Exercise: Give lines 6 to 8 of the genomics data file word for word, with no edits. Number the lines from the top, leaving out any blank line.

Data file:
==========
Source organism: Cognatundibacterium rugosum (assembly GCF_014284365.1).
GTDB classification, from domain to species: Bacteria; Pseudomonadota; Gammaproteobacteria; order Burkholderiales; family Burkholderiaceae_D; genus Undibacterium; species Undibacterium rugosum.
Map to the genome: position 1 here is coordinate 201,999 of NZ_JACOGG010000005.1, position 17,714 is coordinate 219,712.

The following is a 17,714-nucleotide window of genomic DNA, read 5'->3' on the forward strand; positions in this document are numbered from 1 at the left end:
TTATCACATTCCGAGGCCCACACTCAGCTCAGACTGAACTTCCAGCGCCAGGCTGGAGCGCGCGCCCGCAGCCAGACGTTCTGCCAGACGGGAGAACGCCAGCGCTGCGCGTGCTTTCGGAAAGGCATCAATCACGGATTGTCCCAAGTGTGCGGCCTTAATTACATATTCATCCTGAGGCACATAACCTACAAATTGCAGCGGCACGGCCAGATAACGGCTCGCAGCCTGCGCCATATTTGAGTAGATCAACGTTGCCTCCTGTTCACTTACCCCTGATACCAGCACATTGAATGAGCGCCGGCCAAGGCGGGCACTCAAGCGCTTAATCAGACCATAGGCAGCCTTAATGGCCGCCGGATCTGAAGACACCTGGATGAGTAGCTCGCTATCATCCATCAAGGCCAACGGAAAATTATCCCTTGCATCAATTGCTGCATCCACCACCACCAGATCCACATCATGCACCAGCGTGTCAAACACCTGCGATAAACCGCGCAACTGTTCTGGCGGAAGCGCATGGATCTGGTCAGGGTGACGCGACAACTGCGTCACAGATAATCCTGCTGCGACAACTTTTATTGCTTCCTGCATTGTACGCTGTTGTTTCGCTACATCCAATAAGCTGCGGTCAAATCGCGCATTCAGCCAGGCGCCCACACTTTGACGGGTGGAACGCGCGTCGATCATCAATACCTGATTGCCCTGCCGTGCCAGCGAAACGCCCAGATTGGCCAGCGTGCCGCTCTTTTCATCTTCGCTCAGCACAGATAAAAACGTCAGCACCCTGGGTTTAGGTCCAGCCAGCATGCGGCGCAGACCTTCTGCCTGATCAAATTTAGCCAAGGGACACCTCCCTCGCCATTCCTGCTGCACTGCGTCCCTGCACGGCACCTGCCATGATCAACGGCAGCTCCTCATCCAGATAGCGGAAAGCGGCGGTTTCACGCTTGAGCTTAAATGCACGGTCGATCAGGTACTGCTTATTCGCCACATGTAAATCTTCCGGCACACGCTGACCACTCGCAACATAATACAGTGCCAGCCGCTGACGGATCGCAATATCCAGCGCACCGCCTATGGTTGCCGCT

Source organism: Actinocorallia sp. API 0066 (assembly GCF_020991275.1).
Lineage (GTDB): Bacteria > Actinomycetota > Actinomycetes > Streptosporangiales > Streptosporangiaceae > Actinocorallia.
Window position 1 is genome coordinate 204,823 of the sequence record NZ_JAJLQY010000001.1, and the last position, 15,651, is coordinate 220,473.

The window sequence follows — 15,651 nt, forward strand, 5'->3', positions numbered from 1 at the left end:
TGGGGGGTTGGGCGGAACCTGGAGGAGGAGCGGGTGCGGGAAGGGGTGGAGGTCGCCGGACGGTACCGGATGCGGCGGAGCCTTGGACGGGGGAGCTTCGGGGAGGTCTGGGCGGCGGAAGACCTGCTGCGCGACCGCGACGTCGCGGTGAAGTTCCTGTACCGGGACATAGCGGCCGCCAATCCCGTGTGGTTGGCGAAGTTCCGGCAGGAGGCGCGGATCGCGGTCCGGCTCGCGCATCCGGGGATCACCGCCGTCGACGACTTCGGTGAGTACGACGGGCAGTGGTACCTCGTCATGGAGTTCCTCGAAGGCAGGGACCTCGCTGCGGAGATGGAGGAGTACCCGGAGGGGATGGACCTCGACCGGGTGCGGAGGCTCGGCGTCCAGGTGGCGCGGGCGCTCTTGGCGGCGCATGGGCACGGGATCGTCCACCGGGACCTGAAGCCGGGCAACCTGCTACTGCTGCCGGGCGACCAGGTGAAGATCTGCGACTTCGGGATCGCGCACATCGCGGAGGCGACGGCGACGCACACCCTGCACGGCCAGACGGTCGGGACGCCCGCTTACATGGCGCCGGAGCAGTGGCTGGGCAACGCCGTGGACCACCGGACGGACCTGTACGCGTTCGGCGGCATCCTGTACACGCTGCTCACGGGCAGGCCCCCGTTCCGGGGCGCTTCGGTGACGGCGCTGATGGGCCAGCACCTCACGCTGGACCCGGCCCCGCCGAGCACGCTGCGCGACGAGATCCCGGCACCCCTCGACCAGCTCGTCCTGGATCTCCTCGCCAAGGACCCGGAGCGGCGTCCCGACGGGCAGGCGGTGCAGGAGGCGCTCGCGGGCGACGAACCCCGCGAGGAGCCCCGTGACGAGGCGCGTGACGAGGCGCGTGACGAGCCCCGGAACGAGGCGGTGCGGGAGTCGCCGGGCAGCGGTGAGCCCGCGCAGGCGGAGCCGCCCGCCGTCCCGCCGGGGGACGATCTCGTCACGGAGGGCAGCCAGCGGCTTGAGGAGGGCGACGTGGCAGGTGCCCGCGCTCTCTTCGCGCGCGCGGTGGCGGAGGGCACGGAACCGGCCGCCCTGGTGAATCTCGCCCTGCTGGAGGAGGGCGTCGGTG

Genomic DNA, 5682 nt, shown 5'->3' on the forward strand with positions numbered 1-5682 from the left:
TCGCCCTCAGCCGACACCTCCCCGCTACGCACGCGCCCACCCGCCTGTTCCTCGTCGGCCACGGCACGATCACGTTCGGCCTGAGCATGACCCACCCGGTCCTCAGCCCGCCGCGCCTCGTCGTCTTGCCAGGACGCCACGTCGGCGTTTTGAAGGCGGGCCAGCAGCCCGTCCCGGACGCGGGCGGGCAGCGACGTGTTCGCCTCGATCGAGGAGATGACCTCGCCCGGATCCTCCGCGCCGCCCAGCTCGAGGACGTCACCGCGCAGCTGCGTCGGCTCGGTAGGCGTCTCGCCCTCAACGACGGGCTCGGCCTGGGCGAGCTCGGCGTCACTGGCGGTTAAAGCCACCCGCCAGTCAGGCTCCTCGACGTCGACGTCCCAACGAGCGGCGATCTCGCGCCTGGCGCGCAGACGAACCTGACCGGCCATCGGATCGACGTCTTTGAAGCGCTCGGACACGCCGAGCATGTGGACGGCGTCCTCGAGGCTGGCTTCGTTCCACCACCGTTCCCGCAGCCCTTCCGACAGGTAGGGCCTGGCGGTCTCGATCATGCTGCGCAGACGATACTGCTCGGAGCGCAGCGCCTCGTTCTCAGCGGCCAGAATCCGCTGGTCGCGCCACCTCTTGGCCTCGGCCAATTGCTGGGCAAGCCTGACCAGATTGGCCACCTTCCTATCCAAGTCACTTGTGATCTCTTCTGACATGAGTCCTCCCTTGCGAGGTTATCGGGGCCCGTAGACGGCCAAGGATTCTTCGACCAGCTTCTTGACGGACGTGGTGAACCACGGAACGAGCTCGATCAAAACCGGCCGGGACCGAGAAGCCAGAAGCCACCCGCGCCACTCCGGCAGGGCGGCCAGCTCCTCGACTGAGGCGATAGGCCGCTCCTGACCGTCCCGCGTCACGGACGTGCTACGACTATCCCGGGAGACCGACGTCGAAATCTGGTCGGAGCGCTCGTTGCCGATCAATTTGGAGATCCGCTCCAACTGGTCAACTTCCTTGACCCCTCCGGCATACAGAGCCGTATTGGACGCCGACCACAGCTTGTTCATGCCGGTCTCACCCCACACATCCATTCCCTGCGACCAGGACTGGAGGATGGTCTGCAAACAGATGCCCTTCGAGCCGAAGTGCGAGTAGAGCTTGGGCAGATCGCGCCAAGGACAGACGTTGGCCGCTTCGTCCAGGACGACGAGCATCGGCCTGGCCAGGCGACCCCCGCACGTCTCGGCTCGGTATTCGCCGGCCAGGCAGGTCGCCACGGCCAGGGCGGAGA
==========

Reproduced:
Source organism: Actinocorallia sp. API 0066 (assembly GCF_020991275.1).
Lineage (GTDB): Bacteria > Actinomycetota > Actinomycetes > Streptosporangiales > Streptosporangiaceae > Actinocorallia.
Window position 1 is genome coordinate 204,823 of the sequence record NZ_JAJLQY010000001.1, and the last position, 15,651, is coordinate 220,473.